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Dan Fesperman reviews 'Donald,' by Eric Martin and Stephen Elliott

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During a discussion of "Donald" by Eric Martin and Stephen Elliott at 826DC in Columbia Heights, the authors discussed what the real Donald Rumsfeld would think of their book. "Donald," which imagines the former Secretary of Defense being treated like a detainee found on a battlefield, was released on Tuesday, Feb. 8 -- the same day Donald Rumsfeld released his memoir "Known and Unknown." (Feb. 8)

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By Dan Fesperman
Special to The Washington Post
Tuesday, February 8, 2011; 12:05 AM

It is tempting at first to dismiss "Donald" as a mere literary guerrilla action, a publication-day ambush by two clever writers whose narrative voice, to their credit, may sound more authentically like Donald Rumsfeld than the former defense secretary's memoir.

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If you were to cast this stunt as a war movie, co-authors Eric Martin and Stephen Elliott would be the wily tricksters who don fake uniforms to slip behind enemy lines, speaking the language like natives and clearing all checkpoints until they vanquish the opposing general with his own diabolical weaponry.

The premise of their novella is this: What if Rumsfeld, who oversaw the creation of America's most elaborate system of extralegal imprisonment and interrogation since, well, maybe forever, what if he were captured and hooded one night and thrown into the maw of this same system, and then subjected to its pains and indignities, from Bagram to Guantanamo Bay?

While it's easy to imagine such an idea at the heart of a T.C. Boyle short story or a comic essay in the New Yorker, Martin and Elliott - they do sound like a comedy team - have attempted something far more daring and risky than a brief flight of revenge fantasy. The length alone poses a challenge. At 110 pages, the shock effect of their subversive joke is bound to wear off. Not that there isn't plenty of levity for a while.

In the opening pages, Rumsfeld snarks his way into our bad graces with the same bristly, self-justifying manner he often employed from the Pentagon lectern. We come upon His Crankiness in a library, doing research for his memoir. When an earnest young man approaches to ask questions, Martin and Elliott capture Rumsfeld's disdain:

"Down there in the kid's eyes, Donald sees broad leaves of intelligence but rooted in such soft soil that it might as well be sand. A zen garden. With a few green wisps that will blow flat at the first breath of wind. The world they live in is a blustery place. This is the son of a father who never went to war."

This is all great fun, at least for those who might be rubbing their hands together at the idea of his impending comeuppance, but when Rumsfeld meets his wife and some rather louche friends for dinner, love and nostalgia turn him into a bit of a softy. On a family level, at least, he's already eager to make amends.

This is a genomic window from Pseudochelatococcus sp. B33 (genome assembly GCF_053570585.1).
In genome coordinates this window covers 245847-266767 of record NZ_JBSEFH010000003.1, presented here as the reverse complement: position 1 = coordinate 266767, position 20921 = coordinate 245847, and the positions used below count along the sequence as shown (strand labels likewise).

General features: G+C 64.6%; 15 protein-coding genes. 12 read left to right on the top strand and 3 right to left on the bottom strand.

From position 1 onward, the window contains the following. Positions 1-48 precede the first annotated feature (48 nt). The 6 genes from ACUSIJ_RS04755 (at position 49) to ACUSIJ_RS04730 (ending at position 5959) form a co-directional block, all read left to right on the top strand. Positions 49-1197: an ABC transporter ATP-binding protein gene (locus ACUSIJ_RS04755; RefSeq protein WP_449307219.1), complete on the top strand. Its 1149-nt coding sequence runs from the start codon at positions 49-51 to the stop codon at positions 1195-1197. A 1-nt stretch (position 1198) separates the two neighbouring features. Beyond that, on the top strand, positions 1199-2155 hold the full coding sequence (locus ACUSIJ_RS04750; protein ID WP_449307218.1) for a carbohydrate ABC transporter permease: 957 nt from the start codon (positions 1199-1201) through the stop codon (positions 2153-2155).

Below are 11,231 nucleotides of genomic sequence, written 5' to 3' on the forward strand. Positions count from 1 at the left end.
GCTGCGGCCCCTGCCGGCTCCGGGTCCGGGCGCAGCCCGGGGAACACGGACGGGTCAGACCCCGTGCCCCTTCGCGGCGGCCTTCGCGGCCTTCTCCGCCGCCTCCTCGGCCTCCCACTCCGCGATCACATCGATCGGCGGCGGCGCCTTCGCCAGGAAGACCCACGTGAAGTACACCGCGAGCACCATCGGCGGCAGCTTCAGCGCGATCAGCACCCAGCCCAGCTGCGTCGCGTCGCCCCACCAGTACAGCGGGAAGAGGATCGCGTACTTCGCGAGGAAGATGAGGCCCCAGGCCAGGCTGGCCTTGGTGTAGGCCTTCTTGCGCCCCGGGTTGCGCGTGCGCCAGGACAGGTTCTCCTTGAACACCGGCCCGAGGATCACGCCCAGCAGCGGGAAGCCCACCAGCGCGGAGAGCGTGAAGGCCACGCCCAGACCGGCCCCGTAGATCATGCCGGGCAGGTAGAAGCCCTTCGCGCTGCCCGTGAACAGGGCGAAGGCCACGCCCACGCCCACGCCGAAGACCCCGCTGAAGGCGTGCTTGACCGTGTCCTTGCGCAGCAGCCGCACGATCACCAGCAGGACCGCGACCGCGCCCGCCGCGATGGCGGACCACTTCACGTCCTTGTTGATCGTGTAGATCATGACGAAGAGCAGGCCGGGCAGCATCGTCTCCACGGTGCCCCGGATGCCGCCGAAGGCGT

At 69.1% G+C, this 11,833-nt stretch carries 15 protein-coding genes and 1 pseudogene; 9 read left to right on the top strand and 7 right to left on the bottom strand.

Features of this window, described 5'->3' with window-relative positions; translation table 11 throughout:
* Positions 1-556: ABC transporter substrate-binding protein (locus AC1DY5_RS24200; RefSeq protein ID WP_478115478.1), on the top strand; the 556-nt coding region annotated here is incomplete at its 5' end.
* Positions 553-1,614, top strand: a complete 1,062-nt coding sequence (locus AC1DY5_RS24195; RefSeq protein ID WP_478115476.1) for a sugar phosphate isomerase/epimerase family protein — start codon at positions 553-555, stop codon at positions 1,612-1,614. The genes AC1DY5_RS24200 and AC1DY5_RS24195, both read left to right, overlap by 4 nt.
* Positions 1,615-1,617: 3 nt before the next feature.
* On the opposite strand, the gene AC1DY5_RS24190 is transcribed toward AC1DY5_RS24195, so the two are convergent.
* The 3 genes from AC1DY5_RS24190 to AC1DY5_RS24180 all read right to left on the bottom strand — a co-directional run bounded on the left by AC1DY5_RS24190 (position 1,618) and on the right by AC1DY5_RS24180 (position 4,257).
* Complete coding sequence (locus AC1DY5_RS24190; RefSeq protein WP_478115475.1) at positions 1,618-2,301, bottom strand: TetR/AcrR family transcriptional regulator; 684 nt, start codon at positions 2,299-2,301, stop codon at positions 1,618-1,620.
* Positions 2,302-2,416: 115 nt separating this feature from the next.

Only after Rumsfeld is kidnapped from his waterfront estate on the Maryland Eastern Shore do the authors' deeper intentions become evident. It is also the moment when, in the wrong hands, the tone of this brief story might easily have become either too preachy (a Scrooge-like Donald seeing the error of his ways after his visitation of horrors) or too empty of humanity in its welter of detail (a chilly field report from Human Rights Watch).

Not that Rumsfeld doesn't get a full-frontal education on the idiocy and futility of the interrogation regime he helped create. He is questioned nonstop, teased with false hope, forced to stand for hours, shackled uncomfortably and besieged 24-7 by noise and harsh lighting. Interestingly, he is neither waterboarded nor sexually taunted, as some inmates have been. It is to the authors' credit that his softer treatment nonetheless comes across as debilitatingly hellish.

But his awakening to the ineffectiveness of these tactics - many of which he approved and endorsed - is never expressed overtly. It comes in the context of his deepening addlement and frustration, such as when, after months of captivity, a questioner asks if he can tell them anything about attacks being planned against cities.

" 'Do you know how long I've been here?' he says. He would like her to answer, because he's not sure he knows, but she waits him out. 'If I did know anything at one point, what would I know now? Where would the information come from?' "

Four pages later he is still learning, and still not aware of it: "Three men he's never seen before question him for hours, rotating one at a time. Can this still be part of a strategy? He doesn't even know what he's saying anymore."


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